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NBN, TV Advertising and The Long Tail

20th August 2011

This week the head of the AFL, Andrew Demetriou, mentioned that the AFL could use the National Broadband Network to sell directly to the consumer. This could have big ramifications for the TV networks. They run on an advertising model. They buy shows and then sell advertising space in these shows. Imagine if the shows producers didn't need or want to sell to them any more. 

The Internet seems to have a thing against "Middle Men". We have been discussing recently the retail downturn and how much more we are buying online, direct and cheaper. The Internet has enabled us to bypass main street retailers. Farmers in our region are discussing the benefits of selling direct to the public. Instead of distributors and supermarkets taking a hefty cut, the farmer can provide a savvy consumer with a paddock to plate story. The Internet has enabled this, for very little comparative outlay you and your products can be online, engaging directly with your consumers. 

But back to the AFL, when I first read this I imagined the AFL streaming games directly to my smart, Internet enabled TV. Viewing rights could be bundled with membership. I buy my yearly membership with my beloved Geelong and with that comes rights to stream all their games for the year. My money goes directly to the club. Or I might buy viewing rights for all games. No more TV networks, no more advertising. 

This is where The Long Tail comes into it too. TV programs are produced for advertising. Sitcoms are 20 min, dramas 40 min long, to fit in the advertising, and our apparent attention span. Shows were made for mass marketing, the more broad the appeal the greater the numbers and the better pitch the networks had with their advertisers, enter reality TV and music contests etc. If Geelong are coming bottom of the table and not being telecast by the TV networks on Friday night, because they expect better ratings from another game, then I miss out. The Internet and NBN would allow me to watch what I want. As the Internet has done with Music and Books we could see the emergence of niche broadcasts.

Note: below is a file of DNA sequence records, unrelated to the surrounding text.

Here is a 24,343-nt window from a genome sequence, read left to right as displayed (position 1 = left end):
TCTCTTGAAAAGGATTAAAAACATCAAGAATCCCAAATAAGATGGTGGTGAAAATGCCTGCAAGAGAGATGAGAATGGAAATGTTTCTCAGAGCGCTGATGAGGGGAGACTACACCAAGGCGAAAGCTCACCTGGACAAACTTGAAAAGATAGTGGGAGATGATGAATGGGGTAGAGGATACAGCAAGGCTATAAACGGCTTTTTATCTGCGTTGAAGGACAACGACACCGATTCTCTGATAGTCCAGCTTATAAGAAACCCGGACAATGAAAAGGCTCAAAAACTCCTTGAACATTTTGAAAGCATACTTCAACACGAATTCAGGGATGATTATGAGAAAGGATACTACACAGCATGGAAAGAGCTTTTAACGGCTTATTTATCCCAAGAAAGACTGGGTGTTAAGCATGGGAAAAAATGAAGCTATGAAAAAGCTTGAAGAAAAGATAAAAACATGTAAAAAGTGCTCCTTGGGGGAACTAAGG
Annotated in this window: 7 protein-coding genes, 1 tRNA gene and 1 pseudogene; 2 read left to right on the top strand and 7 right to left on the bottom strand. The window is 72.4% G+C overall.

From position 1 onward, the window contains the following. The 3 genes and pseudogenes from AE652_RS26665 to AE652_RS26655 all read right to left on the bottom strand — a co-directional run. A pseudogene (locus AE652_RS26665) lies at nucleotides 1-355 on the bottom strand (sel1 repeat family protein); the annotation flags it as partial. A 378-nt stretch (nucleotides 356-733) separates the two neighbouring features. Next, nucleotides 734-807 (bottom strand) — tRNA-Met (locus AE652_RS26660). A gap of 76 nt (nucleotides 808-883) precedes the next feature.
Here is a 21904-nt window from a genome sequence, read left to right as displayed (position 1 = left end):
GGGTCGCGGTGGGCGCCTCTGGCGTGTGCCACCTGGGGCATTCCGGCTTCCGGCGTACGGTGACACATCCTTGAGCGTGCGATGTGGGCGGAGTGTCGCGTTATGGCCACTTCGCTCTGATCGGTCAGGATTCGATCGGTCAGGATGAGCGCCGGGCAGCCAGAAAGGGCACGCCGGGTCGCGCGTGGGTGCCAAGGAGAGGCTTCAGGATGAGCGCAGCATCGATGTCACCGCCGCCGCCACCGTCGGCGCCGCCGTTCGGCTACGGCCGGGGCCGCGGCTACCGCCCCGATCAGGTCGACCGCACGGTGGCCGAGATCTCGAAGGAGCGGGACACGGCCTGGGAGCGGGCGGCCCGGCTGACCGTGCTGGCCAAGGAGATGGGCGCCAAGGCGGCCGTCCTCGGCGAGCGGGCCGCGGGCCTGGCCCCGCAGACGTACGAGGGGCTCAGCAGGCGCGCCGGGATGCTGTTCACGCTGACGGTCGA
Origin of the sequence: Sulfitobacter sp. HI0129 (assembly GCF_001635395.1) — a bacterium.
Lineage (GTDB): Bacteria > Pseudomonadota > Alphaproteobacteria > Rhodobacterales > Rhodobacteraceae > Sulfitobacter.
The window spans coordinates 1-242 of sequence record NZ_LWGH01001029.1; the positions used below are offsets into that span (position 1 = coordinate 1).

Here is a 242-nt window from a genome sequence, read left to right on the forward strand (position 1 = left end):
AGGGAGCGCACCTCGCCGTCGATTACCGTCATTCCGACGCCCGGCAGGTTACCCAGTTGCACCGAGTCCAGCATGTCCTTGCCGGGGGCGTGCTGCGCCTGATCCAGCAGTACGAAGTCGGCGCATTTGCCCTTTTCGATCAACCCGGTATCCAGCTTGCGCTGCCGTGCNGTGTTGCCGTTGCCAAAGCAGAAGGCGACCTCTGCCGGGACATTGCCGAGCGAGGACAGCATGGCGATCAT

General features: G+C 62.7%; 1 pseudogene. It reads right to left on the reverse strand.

Take V8 Supercars as another example. They have a strong website presence and understand their fan base well. On the website you can get back stories on the mechanics, team managers, technical details. Now for me the races are great, the drivers and their egos I don't really care about. What intrigues me is the machine behind the car. Everything that goes into getting a car prepared, the amazing technology, the people running things and making decisions. This is what V8 supercars is providing to a limited extent through their website. They can't sell a show to a network that is "Behind the scenes", there is not enough broad market appeal, people just want to see the race. But with the V8 supercars no longer selling to Networks and their advertisers, when they start to sell to their fans, I will buy a "Behind the scenes" membership along with my "Race" membership. In AFL this could take the form of a "Geelong pack", a "Coaches perspective", or a "Rookies Year". 

Exciting times for fans. Also a lot of opportunities for content producers. Bring it on.